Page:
Okay, giant, creepy, alien vat. I have some advice for you, UNIT chappies: do not attempt to open it. Seriously. Even Corporal Dead Meat agrees with me, Sergeant Cannon Fodder.

Their gauntlets are kind of cool, though, with the padded back pieces.

Ah, green goo. No . . . Ah! Thing leaping out of the goo! Ew, and the creepy pieces of flesh over the mouth. Oh, that’s just wrong.

Nick thinks these two are inconsistently written, veering between scientific curiosity and angling for promotion.

SONTARAN: Words are the weapons of womenfolk!
ME: Yeah, well . . . . pffft!
NICK: I’m not sure that Sontarans even have womenfolk. They are clones, after all.

So it was just random misogyny. That makes it worse.

Woo hoo! Mike, from The Young Ones. As a Sontaran. I have lived my entire life waiting for this moment. Sort of.

The Doctor can be a hypocrite. He’s not always insisted that people carrying guns stand ten feet away from him at all times.

Ah! The first time that Donna uses her actual skills to help people. She’s right: the fact that the factory workers have no sick days—that is weird.

Oh, I don’t trust a child genius. They’re all . . . creepy. On television, anyway.

The Doctor wants to go to a hothouse for geniuses? Because he gets lonely? You arrogant man. Though I do love you.

Martha has had a worse run than most companions—though that doesn’t justify the cliche she’s just brought out about the Doctor being like fire. That’s a little weak.

And here are Cannon Fodder and Dead Meat, back but under Sontaran control.

Jenkins: he’s a pretty boy. And he seems sweet. I hope he doesn’t die at any point.

I love this exchange between the Doctor and Donna, when she’s explaining that she’s going home and he’s talking about all the planets they could have travelled to—none of which we ever see them going to. And she just lets him keep nattering—ah, I do love you, Donna. He is a great, big, outer-space dumbo.

Nick tells me there’s some anxiety about Polish migrant workers in the U. K., but he’s not sure whether this is critique or just playing up to it. I’ve not come across that anxiety.

(No, no! Martha, don’t go with Dead Meat and Cannon Fodder, you fool!)

I remember there was a lot of anxiety about Polish refugees during World War Two, but that was for an entirely different reason.

It’s only episode four— we really don’t need these Donna flashbacks. I don’t think they work, per se. We know what she’s gone through—but the way she breaks down when she sees her grandfather breaks my heart.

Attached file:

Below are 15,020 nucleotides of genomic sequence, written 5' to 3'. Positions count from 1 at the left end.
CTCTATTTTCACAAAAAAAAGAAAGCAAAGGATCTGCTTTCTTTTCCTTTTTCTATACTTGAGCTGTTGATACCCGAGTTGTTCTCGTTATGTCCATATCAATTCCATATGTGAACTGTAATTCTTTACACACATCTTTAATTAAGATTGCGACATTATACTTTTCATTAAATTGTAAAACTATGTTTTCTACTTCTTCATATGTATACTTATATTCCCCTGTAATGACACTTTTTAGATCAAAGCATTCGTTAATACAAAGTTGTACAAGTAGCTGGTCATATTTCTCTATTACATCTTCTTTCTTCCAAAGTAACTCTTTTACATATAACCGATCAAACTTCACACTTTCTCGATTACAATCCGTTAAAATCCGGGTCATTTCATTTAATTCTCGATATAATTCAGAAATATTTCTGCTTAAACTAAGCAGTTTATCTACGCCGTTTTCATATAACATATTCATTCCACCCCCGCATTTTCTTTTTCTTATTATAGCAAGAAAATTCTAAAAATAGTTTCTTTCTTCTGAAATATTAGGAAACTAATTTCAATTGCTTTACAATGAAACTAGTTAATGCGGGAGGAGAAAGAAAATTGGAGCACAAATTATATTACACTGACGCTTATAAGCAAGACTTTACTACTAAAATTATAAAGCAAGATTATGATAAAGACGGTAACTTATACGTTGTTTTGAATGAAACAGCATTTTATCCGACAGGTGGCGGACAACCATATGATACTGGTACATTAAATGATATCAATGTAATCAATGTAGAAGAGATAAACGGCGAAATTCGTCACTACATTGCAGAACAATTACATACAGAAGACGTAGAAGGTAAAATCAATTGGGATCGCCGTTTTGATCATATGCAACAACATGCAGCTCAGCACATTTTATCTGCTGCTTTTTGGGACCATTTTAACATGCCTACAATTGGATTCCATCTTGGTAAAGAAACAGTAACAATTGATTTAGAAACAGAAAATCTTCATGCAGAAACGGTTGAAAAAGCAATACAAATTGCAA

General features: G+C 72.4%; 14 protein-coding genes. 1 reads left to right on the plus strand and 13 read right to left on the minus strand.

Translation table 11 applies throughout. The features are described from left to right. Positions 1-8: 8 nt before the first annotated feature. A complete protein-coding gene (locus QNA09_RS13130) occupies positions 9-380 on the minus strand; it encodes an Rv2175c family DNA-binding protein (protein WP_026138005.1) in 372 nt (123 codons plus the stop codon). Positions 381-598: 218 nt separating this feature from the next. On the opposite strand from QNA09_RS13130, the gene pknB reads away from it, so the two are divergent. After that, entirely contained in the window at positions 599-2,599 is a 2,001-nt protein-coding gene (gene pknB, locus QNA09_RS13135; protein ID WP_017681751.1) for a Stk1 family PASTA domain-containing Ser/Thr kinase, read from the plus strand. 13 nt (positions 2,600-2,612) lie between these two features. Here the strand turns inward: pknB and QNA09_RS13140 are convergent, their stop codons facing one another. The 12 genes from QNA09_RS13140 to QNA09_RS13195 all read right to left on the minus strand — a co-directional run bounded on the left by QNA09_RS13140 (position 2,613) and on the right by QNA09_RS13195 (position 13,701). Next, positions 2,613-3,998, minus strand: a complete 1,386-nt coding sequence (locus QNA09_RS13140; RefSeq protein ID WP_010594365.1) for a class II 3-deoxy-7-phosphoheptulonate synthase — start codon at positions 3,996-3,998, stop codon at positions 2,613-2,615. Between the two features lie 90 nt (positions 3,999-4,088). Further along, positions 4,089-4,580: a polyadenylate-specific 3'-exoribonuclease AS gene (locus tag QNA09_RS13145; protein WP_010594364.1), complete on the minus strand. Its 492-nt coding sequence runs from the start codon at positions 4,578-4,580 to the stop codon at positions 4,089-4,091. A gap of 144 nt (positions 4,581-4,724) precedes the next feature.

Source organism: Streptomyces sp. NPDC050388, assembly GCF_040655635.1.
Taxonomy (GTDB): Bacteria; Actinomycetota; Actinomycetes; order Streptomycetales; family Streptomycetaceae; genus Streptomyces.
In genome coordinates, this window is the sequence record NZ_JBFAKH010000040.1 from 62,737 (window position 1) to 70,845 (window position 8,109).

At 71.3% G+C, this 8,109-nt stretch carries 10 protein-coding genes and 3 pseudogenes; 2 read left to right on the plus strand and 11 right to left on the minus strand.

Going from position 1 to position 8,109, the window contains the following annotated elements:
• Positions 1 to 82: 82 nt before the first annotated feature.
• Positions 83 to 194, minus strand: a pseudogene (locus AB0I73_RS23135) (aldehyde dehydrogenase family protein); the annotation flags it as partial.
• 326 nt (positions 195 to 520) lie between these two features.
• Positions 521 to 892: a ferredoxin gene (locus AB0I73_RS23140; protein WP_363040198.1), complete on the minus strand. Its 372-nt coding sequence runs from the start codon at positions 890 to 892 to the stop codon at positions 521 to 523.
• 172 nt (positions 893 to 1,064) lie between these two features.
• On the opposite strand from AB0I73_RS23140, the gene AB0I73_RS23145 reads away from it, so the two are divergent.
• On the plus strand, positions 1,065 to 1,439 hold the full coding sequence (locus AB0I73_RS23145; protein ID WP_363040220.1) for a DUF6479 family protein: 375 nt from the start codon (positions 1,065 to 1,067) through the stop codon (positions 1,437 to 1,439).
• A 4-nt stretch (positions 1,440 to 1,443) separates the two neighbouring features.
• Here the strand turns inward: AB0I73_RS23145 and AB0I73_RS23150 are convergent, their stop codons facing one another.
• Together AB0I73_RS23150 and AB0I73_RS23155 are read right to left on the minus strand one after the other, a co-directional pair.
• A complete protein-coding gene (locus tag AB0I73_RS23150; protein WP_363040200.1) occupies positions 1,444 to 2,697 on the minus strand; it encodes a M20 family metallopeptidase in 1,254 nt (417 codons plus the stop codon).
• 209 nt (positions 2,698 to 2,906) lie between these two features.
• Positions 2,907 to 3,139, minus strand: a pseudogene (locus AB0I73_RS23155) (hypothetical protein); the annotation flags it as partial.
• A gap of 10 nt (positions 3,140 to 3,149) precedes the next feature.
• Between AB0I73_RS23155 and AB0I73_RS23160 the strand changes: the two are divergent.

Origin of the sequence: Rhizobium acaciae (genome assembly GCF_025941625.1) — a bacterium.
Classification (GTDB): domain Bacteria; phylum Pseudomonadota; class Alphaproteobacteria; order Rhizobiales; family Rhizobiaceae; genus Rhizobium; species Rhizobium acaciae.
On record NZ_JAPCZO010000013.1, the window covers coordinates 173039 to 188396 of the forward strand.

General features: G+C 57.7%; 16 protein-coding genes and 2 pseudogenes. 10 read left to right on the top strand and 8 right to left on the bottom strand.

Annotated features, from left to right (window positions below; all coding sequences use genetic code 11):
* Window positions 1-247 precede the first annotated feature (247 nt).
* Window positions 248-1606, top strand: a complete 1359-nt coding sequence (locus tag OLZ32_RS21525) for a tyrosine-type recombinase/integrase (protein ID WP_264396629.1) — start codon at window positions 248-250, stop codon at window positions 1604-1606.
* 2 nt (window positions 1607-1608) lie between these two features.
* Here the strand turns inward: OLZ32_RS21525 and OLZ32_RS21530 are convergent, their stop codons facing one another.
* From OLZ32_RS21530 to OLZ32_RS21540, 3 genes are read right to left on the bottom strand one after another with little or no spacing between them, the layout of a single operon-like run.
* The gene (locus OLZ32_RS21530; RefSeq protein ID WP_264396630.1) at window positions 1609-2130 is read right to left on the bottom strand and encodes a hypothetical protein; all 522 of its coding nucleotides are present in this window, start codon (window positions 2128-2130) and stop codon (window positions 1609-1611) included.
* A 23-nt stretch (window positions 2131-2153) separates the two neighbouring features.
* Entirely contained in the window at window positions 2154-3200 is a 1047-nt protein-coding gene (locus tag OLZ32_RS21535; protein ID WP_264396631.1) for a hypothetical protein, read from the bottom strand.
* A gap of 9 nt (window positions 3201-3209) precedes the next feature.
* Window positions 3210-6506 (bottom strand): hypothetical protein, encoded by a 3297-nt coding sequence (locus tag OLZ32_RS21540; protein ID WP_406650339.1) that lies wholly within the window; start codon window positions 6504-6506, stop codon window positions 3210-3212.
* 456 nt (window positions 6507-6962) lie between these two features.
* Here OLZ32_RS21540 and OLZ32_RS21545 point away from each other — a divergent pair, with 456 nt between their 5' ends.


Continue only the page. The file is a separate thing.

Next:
He’s so wonderful, the grandfather. But I never knew my biological grandfathers, and the man I called Granddad (my lovely neighbour) from the age of four died late last year, so maybe I’m biased. (Last time I saw Granddad, before he died, he said, “Well, you got fat, didn’t you?” I love you too, Granddad.)

The fact that Donna confesses to her grandfather but not to her mother—that’s a nice piece of character development.

Ah, so Jenkins is called Ross. I still hope he doesn’t die.

Ah, here’s the child genius. I missed a lot of this last time, because I geeked out and had to leave the room to grab my computer. Embarrassing? Not at all.

RATTIGAN: If only that [moving to another planet] was possible.
DOCTOR: If only that were possible. Conditional clause.

First response: Hee!
Second response: Actually, that’s not a function of a conditional clause, is it? It’s using the plural because it’s the subjunctive mood, isn’t it?
Third response: Oh, just watch the programme.

SONTARAN: We have an intruder!
DOCTOR: How did he get in? Intruder window?
ME: Hee!

Also, back five minutes, I agree with the Doctor—we don’t call Ross a grunt. We love Ross. He’s pretty.

DOCTOR: Now, Ross, don’t be rude: you look like a pink weasel to him.

Tennant is lovely in this episode, completely manic.

Is it part of the standard Sontaran mythos (wait, those two clones don’t look anything alike, which kind of undercuts Rattigan’s question about how they tell each other apart) that the valve on the back of their heads is there to force them to face their enemies in battle? I don’t remember that.

Back to poor old Martha, who’s now facing a Sontaran whose nickname is “The Blood-Bringer.” That’s sort of creepy, but not as creepy as the thing in the ooze.

Nick points out that the Sontaran ship is a lovely piece of CGI—and he’s right. But Nick’s a CGI junkie, and I’m not.

Ooh, Martha clone. And Freema Agyeman in goo, which I’m sure pleased those fanboys with a certain kink.